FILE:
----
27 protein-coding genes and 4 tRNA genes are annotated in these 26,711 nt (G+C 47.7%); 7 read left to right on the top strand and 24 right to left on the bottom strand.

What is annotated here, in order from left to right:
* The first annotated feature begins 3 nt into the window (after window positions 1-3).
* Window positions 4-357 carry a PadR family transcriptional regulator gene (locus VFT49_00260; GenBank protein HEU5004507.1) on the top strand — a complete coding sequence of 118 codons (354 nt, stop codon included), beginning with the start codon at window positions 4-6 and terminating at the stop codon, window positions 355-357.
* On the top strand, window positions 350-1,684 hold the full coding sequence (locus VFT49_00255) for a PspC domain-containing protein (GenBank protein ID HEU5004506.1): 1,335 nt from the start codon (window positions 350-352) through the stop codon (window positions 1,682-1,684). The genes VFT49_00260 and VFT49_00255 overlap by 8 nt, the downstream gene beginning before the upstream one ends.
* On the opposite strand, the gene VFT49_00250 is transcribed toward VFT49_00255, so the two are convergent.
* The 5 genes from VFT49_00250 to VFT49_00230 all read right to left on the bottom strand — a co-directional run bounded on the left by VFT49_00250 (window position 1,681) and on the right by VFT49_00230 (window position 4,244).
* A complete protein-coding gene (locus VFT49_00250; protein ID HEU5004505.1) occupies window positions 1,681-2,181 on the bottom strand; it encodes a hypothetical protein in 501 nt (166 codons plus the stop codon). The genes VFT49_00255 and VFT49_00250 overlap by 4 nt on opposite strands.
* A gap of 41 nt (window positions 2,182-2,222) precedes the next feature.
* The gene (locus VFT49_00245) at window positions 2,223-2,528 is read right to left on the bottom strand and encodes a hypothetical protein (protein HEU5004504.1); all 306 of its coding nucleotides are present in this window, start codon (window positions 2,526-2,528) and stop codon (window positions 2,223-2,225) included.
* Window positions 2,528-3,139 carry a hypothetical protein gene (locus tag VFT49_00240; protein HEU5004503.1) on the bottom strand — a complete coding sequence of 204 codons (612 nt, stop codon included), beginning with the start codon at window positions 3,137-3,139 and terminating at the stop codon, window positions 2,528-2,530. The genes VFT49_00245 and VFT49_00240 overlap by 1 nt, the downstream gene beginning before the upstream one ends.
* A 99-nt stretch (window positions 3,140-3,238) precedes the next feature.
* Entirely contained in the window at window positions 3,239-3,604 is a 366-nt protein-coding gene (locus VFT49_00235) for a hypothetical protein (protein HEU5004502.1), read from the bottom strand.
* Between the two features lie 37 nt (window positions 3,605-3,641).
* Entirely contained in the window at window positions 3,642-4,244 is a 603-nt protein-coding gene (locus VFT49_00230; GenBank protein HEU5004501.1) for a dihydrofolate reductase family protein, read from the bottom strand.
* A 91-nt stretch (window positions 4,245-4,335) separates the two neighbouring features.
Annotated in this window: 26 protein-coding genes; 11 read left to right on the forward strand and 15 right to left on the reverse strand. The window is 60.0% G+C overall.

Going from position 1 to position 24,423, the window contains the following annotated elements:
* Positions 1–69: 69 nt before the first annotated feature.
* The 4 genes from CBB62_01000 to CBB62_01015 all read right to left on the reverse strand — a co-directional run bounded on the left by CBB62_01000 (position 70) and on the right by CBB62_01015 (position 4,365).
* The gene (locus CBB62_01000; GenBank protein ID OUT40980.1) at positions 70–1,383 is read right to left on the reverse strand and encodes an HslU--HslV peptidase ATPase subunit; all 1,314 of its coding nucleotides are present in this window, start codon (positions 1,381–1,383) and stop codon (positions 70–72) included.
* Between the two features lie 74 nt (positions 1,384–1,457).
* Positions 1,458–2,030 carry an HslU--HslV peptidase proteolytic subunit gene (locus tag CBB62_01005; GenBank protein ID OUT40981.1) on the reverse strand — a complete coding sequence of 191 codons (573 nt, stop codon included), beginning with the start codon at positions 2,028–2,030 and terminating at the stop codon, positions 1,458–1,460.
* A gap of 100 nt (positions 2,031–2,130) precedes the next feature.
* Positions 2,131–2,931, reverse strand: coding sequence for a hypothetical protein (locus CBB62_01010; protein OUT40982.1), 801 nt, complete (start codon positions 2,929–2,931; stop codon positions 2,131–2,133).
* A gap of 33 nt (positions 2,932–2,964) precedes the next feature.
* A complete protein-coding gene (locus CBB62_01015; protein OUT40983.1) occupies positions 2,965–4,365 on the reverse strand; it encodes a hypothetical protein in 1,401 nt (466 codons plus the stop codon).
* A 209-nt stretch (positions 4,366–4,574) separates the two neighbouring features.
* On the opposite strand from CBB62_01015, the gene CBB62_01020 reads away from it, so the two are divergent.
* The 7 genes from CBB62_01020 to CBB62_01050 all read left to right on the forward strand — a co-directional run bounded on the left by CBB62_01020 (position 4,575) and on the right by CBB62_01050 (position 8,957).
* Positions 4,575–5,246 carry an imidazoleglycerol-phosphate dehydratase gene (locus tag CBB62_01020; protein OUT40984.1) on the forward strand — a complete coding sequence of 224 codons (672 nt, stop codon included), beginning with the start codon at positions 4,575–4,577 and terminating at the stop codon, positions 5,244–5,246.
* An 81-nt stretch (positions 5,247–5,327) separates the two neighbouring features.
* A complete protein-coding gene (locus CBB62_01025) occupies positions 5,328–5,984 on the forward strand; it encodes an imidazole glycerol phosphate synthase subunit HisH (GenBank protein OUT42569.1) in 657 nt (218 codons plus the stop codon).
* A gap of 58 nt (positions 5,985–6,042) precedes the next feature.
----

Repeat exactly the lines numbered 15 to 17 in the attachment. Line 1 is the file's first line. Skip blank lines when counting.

* Entirely contained in the window at window positions 3,642-4,244 is a 603-nt protein-coding gene (locus VFT49_00230; GenBank protein HEU5004501.1) for a dihydrofolate reductase family protein, read from the bottom strand.
* A 91-nt stretch (window positions 4,245-4,335) separates the two neighbouring features.
Annotated in this window: 26 protein-coding genes; 11 read left to right on the forward strand and 15 right to left on the reverse strand. The window is 60.0% G+C overall.